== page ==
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14 October 2015: Art history lecturer curates part of Banksy's Dismaland

The Dismaland “bemusement park” project by artist Banksy features a Museum of Cruel Designs curated by Dr Gavin Grindon from the School of Philosophy and Art History.

Billed as “the UK’s most disappointing new visitor attraction”, the race for tickets for the show has been so overwhelming, its website crashed within minutes of opening for sales. The show, in Weston-Super-Mare, is Banksy’s biggest project yet, built on the 2.5 acre site of a crumbling former lido.

But such is the mystery surrounding the famous artist, Dr Grindon has been sworn to secrecy, not only about what Banksy is like, but even to confirm whether he has actually met him or not. He is also not allowed to go into detail about exactly how he got involved in Dismaland. What he can say is he got involved following his recent Disobedient Objects exhibition at the Victoria and Albert Museum in London, which examined the powerful role of objects in movements for social change.

As a sequel to Disobedient Objects, Dr Grindon has created the Museum of Cruel Designs within Dismaland’s Guerilla Island. Housed in a single decker bus, his exhibition focuses on the use of design for social control and includes anti-homeless spikes, police tasers and a piece of a border fence featuring booby traps and automated CS gas sprays.

Speaking about the museum, Dr Grindon said: “The material is very intense. A couple of visitors have come out crying. Exhibiting these objects and the traumatic stories of injustice behind them is intended to expose them for scrutiny, and it has certainly provoked some fierce debate among visitors.”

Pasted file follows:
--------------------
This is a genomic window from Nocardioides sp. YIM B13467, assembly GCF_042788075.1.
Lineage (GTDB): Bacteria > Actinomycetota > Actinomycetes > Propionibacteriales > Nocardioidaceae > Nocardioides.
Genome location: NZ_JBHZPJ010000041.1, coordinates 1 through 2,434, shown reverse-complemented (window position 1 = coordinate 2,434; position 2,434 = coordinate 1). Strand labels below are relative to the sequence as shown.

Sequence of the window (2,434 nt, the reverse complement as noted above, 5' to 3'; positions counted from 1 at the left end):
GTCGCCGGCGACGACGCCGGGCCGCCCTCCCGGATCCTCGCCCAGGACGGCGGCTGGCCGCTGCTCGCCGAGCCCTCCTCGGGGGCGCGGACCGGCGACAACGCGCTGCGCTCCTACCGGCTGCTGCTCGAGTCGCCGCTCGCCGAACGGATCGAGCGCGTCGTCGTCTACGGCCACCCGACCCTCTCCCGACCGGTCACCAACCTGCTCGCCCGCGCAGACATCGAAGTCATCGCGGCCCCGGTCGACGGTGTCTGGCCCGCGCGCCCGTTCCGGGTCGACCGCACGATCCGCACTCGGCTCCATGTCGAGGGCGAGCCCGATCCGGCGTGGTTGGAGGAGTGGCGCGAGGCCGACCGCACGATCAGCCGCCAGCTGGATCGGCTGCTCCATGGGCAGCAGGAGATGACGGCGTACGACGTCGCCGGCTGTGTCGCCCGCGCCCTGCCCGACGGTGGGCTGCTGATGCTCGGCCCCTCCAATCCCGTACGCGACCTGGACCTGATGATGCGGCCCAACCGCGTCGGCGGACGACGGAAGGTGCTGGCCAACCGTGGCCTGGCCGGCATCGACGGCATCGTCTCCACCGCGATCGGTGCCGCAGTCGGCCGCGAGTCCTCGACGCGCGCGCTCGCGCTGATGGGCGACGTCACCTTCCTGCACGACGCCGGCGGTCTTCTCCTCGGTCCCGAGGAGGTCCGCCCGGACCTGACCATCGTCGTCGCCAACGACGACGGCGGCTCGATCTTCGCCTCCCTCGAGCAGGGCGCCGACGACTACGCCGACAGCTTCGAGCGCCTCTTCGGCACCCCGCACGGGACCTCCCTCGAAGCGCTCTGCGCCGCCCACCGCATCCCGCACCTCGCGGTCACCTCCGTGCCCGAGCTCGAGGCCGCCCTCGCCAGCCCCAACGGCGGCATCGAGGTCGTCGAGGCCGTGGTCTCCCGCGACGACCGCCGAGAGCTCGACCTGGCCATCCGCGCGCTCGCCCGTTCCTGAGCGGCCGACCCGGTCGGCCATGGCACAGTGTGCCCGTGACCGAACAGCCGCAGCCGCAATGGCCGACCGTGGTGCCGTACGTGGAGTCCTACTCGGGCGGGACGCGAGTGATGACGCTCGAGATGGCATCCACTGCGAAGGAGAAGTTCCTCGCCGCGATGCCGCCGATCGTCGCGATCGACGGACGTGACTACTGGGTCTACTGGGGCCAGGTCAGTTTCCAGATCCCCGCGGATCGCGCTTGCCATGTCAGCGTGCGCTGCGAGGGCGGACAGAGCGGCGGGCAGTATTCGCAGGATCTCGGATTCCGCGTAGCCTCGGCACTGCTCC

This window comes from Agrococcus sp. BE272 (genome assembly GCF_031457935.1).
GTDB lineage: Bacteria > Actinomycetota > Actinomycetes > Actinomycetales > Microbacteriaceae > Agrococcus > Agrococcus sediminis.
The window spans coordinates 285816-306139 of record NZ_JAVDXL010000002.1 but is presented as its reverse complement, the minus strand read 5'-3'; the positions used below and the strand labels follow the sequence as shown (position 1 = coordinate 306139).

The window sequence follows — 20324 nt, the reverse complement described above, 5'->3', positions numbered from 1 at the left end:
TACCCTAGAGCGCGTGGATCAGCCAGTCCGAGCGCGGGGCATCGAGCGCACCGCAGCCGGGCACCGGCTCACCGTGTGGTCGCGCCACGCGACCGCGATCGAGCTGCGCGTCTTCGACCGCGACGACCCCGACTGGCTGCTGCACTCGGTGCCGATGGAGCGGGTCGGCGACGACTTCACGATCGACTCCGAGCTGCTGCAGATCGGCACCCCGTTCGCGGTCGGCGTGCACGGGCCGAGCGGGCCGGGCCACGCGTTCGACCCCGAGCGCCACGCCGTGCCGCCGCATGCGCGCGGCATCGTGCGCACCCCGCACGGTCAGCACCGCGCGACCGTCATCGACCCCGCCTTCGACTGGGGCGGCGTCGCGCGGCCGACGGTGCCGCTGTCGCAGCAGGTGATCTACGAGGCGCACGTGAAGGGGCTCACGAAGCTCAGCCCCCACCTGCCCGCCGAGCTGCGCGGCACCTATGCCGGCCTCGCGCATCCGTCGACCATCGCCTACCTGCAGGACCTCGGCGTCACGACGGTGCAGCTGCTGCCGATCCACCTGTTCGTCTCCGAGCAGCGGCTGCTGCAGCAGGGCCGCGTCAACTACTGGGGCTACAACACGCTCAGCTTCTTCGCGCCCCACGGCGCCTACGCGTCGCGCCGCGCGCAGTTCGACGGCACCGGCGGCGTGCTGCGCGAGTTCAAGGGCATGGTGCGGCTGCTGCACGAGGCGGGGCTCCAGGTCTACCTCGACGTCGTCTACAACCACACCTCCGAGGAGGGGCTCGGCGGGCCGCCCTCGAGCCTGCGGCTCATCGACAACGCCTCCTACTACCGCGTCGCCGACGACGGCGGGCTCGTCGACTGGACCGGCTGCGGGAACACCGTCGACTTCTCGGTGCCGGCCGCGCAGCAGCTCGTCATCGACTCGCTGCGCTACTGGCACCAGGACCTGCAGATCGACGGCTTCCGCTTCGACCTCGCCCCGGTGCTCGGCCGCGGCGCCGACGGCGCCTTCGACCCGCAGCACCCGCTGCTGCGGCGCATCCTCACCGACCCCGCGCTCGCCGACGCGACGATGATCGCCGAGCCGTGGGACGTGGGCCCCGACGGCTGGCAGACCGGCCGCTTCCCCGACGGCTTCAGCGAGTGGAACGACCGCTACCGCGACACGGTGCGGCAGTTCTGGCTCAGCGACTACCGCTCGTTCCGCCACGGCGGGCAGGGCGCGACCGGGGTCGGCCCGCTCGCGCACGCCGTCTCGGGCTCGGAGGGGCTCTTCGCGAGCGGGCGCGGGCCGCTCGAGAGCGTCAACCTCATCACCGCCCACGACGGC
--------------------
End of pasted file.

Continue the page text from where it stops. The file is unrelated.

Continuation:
Guerilla Island also includes a gallery of protest banners and political illustration from the Middle East and Europe, a ‘No Borders’ bookshop, a Comrades Advice Bureau featuring local activist organisations and workshops in how to hack outdoor advertising spaces.

With only three months from conception to execution, Dr Grindon said he had found the experience hectic but very interesting.

“The real challenge was getting the whole thing together in such a short time,” he said. “Finding the objects was particularly hard as the makers of these objects often do not want the public to look at them or even know about them. Some of the objects were actually acquired using legal requests under the freedom of information act.”

Dr Grindon, whose research focuses on the history of activist-art, added: “The whole show is great. Putting art and design on display in a theme park has attracted a really broad popular audience. It shows that art can be for everyone, while still being smart and critical.”

Dr Grindon is the Co-Director of the School of Philosophy and Art History's unique Centre for Curatorial Studies, which offers MA courses in curating and museology and is launching a new BA Curatorial Studies degree starting in October 2016.

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